NAIROBI, August 9 – Kenyans should brace themselves for further fuel price adjustments upwards following an eight percent increase in refinery costs by the Kenya Petroleum Refinery Limited (KPRL).
Though global fuel prices have been on a downward trend, Edgar Omoto, the Director at Kenya Shell noted that a recent notification by KPRL to all oil marketers regarding the increase in refinery costs would translate into a slight swell in pump prices to cover for the cost.
KPRL refines crude owned by the oil companies, and there are terms in the contracts with the firms that allow them to periodically adjust the costs.
“Most fuel marketers will generally look at the effects of such costs and the outcome is what is normally passed to the end consumers,” noted Omoto.
The director also noted that Kenya Shell would continue observing local and global market trends with regards to changes in pump prices.
He said that although international crude prices had been falling in the last few weeks, Kenyans should not expect reprieve since local pump prices were also affected by other factors including the exchange rate and freight costs.
The current depreciation of the Kenyan Shilling against the US dollar in the last two months has kept pump prices beyond the Sh100 level for both premium and diesel.
Omoto also sought to explain why pump price for diesel had rapidly gone up saying the supply costs for the commodity had surpassed those of premium petrol.
Traditionally, the Value Added Tax (VAT) charged on diesel or automotive gas oil as it is called in the industry is Sh10 lower than the tax charged on motor spirit (super).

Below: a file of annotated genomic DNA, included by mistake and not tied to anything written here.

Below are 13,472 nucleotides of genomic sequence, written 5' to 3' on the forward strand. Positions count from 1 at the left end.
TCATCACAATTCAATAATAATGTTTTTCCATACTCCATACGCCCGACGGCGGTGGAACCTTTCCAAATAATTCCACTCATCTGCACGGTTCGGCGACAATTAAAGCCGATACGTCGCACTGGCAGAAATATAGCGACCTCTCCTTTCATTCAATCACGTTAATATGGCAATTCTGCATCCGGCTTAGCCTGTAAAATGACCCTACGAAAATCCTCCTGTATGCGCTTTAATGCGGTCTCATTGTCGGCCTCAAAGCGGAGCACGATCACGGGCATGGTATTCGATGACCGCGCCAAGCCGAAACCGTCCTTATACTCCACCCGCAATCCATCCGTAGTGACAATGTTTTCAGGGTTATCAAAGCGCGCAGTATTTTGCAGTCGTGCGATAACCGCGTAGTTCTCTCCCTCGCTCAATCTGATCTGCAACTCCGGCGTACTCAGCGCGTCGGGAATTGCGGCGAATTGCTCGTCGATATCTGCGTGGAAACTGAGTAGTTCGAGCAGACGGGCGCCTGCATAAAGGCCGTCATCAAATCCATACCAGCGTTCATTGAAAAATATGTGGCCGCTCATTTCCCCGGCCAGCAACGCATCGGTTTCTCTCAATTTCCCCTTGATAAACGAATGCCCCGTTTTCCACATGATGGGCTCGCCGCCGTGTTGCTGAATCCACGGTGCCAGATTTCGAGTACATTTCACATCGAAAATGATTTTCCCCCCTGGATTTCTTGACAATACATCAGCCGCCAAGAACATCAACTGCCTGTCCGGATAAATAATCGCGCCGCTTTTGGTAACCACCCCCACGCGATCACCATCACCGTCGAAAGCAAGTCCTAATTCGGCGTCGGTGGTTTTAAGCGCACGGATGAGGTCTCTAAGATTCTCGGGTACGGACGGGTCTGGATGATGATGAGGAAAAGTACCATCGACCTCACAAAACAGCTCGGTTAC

On fuel consumption in the first half of the year, Omoto noted that the industry had recorded a significant drop in consumption trends.
A slight five percent drop in the consumption in fuel aviation has also been observed, as the country recorded a slump in the number of tourists coming into the country.
The country’s aviation consumption stands at 60 million litres per month.
The director spoke during the commissioning of the company’s new aviation Bowser at the Wilson Airport.
The Bowser, worth Sh18 million, is part of Shell Aviation’s continuous plan to upgrade its fuelling vehicles.
Besides its double capacity over the old fleet, the Bowser fuels at a much faster rate, is safe to fuel any type of aircraft and has an in built quality assurance system.
Shell Aviation has a presence in all major airports in the country as well as a drumming facility at its Mombasa terminal for both Avgas and Jet A-1. This has ensured that fuel is delivered to remote locations such as Wajir, Mandera and Lamu.